In recent weeks, there has been an attack on certain types of indie erotica. It started with Bookstrand, a site I investigated but never used, banning first some of the more fringe types of erotica and finally indie authors altogether. OmniLit/AllRomance ebooks, a site I do use, was next. Same story, erotica gets its own ghetto without any subclassifications and certain kinds of erotica are now unacceptable altogether. In addition to the underage sex, incest, bestiality, necrophilia and rape erotica, so-called pseudo-incest (featuring stepsiblings or stepparents and stepchildren) as well as barely legal erotica featuring 18 to 20-year-old women is now unacceptable as well. Oh yes, and BDSM is apparently a no-go as well.
More under the cut. And since we’re talking about erotica here, the content might bother more sensitive people:
Smashwords was targeted next and unlike AllRomance and Bookstrand, Mark Coker was pretty open about what the problem was, namely with PayPal, the online payment system we have all used at some point in our lives. Apparently, PayPal is being pushed by the credit card companies to get rid of the some of the more out there forms of erotica. Alas, Smashwords did not fold so easily and is trying to come to an agreement with PayPal that is less restrictive.
Now I don’t write erotica, even though some of my stories were originally published in a magazine specializing in pulp erotica. Nonetheless, I find these developments troubling. First of all, because while literary descriptions of pedophilia are illegal almost everywhere (unless they are called Lolita and were written by Vladimir Nabokov, of course) and necrophilia, bestiality and incest are illegal in practice in most countries, though not necessarily in writing, I don’t see why erotica featuring people who are not related by blood or erotica featuring characters who are clearly over the age of consent even in the US should be a problem. The acts described are clearly legal, so why is writing about them suddenly not allowed. I never really understood the prohibition against rape for titillation, though I personally can’t stand that stuff, because prohibiting rape for titillation would eliminate the whole bodice ripper era in one swoop. As for BDSM, sometimes it seems that half the erotica on the virtual shelves is BDSM.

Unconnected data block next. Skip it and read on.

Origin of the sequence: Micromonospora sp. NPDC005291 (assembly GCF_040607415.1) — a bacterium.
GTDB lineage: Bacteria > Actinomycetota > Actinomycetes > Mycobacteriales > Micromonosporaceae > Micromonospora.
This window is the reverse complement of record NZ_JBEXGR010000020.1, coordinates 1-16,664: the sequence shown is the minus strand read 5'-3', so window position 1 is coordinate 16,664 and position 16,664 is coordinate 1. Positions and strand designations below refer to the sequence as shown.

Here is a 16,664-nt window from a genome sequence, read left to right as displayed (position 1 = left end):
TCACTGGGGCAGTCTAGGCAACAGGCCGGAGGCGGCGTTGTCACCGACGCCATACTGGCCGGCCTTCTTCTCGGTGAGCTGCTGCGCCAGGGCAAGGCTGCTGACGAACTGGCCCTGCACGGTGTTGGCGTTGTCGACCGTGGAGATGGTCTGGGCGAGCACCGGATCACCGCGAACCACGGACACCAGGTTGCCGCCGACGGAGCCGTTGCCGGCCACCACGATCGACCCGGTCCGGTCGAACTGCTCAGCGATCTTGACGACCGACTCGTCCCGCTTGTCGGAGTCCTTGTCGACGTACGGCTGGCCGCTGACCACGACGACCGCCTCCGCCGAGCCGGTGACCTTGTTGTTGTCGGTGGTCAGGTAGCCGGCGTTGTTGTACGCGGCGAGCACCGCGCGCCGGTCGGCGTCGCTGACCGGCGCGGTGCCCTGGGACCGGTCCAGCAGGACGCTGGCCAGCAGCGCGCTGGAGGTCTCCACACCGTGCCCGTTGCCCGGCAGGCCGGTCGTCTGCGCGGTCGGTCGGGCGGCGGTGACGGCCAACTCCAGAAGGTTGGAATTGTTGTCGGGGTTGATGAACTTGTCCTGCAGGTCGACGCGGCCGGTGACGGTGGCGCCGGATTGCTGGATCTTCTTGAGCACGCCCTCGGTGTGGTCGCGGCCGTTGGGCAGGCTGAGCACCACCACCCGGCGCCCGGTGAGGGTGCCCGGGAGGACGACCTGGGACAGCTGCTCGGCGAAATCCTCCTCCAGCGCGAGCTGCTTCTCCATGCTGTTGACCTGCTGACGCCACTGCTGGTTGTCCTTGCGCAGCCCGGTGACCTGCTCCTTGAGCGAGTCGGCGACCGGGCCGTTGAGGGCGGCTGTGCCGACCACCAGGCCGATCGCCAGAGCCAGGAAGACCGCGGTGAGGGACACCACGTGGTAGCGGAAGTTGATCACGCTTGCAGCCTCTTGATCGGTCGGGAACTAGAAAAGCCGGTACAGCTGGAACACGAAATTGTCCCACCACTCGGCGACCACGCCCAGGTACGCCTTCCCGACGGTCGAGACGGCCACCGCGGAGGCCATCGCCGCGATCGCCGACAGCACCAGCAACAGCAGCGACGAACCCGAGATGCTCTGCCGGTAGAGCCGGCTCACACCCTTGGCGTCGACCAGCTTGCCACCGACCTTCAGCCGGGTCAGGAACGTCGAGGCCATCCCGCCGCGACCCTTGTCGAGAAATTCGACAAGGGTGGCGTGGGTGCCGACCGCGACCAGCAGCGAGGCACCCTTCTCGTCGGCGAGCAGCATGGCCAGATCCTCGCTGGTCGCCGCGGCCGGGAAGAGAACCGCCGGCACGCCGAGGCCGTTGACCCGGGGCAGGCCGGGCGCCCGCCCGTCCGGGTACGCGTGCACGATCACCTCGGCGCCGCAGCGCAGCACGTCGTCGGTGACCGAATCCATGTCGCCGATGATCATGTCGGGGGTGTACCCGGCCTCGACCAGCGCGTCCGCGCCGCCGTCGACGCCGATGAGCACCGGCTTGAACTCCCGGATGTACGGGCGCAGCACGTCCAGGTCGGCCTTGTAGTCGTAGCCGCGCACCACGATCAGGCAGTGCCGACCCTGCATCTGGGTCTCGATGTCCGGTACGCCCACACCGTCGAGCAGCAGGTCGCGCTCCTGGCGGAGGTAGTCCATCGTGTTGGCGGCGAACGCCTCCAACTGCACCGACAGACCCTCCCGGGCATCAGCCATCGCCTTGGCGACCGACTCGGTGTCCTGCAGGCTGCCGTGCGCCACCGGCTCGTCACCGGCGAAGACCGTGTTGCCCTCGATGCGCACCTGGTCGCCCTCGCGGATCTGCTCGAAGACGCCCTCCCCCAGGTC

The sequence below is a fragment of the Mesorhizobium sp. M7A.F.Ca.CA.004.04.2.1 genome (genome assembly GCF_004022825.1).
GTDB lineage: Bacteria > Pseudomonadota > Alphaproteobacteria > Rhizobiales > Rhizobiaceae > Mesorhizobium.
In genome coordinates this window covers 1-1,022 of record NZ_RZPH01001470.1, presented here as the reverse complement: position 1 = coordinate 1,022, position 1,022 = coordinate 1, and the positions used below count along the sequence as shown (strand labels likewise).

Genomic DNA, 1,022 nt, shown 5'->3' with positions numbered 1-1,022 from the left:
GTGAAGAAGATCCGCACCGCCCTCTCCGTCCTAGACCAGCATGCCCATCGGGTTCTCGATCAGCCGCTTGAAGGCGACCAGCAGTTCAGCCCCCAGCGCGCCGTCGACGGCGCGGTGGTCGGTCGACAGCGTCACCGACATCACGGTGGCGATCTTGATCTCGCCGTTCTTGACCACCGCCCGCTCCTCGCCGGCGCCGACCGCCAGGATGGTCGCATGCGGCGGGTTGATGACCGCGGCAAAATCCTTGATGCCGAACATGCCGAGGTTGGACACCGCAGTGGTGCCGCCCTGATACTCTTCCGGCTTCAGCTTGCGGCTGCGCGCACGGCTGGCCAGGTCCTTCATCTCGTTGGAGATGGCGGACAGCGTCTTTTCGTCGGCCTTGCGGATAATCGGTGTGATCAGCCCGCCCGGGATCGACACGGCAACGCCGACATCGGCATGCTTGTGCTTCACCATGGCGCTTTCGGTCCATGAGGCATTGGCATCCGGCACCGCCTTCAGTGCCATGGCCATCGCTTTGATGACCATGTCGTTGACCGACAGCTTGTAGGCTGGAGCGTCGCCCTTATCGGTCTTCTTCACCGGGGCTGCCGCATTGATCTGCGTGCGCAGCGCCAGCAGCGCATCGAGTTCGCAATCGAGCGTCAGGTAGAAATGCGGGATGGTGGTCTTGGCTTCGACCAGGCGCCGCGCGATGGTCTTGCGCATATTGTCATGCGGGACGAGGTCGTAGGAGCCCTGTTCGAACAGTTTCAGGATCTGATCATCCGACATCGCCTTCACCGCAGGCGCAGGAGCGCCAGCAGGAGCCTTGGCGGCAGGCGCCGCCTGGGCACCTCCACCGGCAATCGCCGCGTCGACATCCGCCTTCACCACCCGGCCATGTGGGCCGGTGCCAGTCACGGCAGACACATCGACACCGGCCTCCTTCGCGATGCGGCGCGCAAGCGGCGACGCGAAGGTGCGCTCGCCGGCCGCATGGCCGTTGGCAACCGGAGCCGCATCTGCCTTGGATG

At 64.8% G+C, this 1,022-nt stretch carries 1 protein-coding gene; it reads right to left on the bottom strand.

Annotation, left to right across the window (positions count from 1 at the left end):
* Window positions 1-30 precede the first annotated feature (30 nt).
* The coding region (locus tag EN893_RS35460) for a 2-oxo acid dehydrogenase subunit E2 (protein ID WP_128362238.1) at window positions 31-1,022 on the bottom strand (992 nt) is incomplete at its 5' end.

Besides, who died and made PayPal or respectively the credit card companies supreme guardian of public decency? And am I the only one who finds it troubling that I can buy a gun using PayPal or my credit card (in the US at least – Germany has tough gun laws) but not a steamy novel? Because last I checked, no one was ever killed by reading erotica, even of the more sordid variety. Guns, on the other hand, kill thousands of people each year.
Those links are, as internet parlance puts it, “not safe for work”, by the way.
I’d been following the online discussions about this issue for a while and was bothered not just by what was going on, but also by how cavalier many indie writers reacted to the whole issue:
- “Well, I find this stuff disgusting, so it should be banned.” (Here’s one example. There are others)
- “Bookstrand/AllRomance/Smashwords/PayPal is a business and has the right to decide whom they do business with. And besides, Capitalism is wonderful and Communism is evil and if you don’t agree, you’re an evil Communist.”
- “It’s not censorship, because it’s not the government who is doing the censoring here.”
- “No one is forcing you to write erotica. Why don’t you go and write something else?”
But what really prompted me to post was this post by Kristine Kathryn Rusch. Now I’m a regular reader of Kristine Kathryn Rusch’s blog, I admire her a lot and I probably wouldn’t be indie publishing at all, if I hadn’t read her blog. Which is also why I was so shocked to tune in for the latest installment of The Business Rusch and read what basically amounted to “Shut up and write”. Because those stupid thudding writers who complain about censorship (and of course, it’s not censorship at all, because PayPal and the credit card companies have every right not to want their brand associated with that nasty porn) are just supporting someone else’s agenda anyway. And don’t even get me started on the whole “If you really wanted to, you’d find an alternative” stuff which completely ignores that many of the supposed alternatives are not viable for non-US writers.